Steinle, L et al. (2015): Temperature, salinity, methane concentration, oxidation rates and methanotrophic cell number at Svalbard seeps in summer 2011 and 2012 (cruises POS419 and MSM21/4). doi:10.1594/PANGAEA.844013, Supplement to:Steinle, Lea; Graves, Carolyn; Treude, Tina; Ferre, Benedicte; Biastoch, Arne; Bussmann, Ingeborg; Berndt, Christian; Krastel, Sebastian; James, Rachael H; Behrens, Erik; Böning, Claus W; Greinert, Jens; Sapart, Célia-Julia; Scheinert, Markus; Sommer, Stefan; Lehmann, Moritz F; Niemann, Helge (2015): Water column methanotrophy controlled by a rapid oceanographic switch. Nature Geoscience, 8(5), 378-382, doi:10.1038/ngeo2420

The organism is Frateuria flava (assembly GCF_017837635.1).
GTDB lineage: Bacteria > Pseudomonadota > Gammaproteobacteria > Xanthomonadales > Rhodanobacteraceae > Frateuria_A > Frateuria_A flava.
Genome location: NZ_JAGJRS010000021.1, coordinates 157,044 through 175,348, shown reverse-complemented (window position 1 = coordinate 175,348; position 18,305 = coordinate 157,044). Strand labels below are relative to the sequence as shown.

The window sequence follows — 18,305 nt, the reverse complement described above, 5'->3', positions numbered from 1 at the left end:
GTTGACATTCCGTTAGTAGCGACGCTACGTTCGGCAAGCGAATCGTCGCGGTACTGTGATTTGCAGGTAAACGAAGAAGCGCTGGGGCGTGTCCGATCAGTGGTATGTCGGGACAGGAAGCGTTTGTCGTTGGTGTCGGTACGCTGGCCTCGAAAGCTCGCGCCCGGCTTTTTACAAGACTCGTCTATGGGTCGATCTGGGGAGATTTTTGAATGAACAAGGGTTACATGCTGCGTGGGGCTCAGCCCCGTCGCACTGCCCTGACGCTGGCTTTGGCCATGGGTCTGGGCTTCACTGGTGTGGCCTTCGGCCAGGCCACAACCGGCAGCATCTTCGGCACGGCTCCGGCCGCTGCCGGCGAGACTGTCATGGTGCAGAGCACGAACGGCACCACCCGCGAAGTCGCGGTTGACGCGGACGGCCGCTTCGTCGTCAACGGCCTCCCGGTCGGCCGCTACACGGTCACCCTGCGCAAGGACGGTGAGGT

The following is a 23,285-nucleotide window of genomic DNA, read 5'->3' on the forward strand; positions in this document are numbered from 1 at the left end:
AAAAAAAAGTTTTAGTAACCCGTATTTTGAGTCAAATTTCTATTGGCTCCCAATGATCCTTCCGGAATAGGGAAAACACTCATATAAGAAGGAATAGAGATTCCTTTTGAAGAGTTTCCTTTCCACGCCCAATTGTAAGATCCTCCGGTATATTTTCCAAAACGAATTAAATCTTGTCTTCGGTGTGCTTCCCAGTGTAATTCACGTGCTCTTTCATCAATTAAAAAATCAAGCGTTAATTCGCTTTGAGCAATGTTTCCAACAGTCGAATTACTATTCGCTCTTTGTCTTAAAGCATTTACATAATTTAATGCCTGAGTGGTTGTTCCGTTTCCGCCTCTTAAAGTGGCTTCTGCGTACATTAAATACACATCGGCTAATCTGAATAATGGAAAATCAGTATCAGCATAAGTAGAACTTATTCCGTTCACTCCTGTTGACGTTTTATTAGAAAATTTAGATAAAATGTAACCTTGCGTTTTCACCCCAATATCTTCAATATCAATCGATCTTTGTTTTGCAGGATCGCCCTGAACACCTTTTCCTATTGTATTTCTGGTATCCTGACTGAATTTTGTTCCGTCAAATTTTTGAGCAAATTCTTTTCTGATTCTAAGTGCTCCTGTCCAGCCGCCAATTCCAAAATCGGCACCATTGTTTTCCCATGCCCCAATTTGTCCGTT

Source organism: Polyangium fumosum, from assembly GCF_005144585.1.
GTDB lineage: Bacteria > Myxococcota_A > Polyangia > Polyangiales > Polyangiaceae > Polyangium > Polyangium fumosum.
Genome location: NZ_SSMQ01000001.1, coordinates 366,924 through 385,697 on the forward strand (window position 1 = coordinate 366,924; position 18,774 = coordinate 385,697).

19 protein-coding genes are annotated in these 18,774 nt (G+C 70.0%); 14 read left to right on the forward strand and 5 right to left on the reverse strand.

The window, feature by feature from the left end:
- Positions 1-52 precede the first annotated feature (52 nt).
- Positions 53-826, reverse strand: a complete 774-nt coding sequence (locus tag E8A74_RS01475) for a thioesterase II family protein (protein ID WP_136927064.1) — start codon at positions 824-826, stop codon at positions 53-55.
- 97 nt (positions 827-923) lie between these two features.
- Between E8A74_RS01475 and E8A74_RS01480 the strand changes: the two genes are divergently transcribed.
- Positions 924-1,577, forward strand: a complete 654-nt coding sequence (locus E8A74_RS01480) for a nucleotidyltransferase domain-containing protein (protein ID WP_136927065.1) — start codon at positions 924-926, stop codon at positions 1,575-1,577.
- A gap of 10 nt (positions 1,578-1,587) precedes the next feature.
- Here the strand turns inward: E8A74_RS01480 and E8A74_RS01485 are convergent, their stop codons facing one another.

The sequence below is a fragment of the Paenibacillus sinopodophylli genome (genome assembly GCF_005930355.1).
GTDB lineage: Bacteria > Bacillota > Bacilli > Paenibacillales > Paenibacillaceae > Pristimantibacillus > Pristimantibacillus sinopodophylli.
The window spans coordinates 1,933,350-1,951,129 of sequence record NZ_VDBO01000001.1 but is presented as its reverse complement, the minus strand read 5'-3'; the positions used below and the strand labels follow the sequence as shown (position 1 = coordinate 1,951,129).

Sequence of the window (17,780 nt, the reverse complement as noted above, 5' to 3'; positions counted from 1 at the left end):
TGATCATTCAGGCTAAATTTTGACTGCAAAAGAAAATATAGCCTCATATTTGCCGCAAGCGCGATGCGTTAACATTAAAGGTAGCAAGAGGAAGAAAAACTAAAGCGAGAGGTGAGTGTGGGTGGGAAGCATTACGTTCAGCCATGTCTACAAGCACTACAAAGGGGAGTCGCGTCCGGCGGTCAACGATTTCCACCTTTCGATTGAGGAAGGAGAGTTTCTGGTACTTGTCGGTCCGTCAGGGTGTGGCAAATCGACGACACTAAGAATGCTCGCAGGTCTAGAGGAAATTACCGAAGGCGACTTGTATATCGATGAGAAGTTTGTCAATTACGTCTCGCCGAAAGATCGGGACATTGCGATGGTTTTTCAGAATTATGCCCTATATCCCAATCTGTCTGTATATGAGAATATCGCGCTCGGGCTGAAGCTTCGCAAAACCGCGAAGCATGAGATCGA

Large amounts of the greenhouse gas methane are released from the seabed to the water column where it may be consumed by aerobic methanotrophic bacteria. This microbial filter is consequently the last marine sink for methane before its liberation to the atmosphere. The size and activity of methanotrophic communities, which determine the capacity of the water column methane filter, are thought to be mainly controlled by nutrient and redox dynamics, but little is known about the effects of ocean currents. Here, we report measurements of methanotrophic activity and biomass (CARD-FISH) at methane seeps west of Svalbard, and related them to physical water mass properties (CTD) and modelled current dynamics. We show that cold bottom water containing a large number of aerobic methanotrophs was rapidly displaced by warmer water with a considerably smaller methanotrophic community. This water mass exchange, caused by short-term variations of the West Spitsbergen Current, constitutes a rapid oceanographic switch severely reducing methanotrophic activity in the water column. Strong and fluctuating currents are widespread oceanographic features common at many methane seep systems and are thus likely to globally affect methane oxidation in the ocean water column.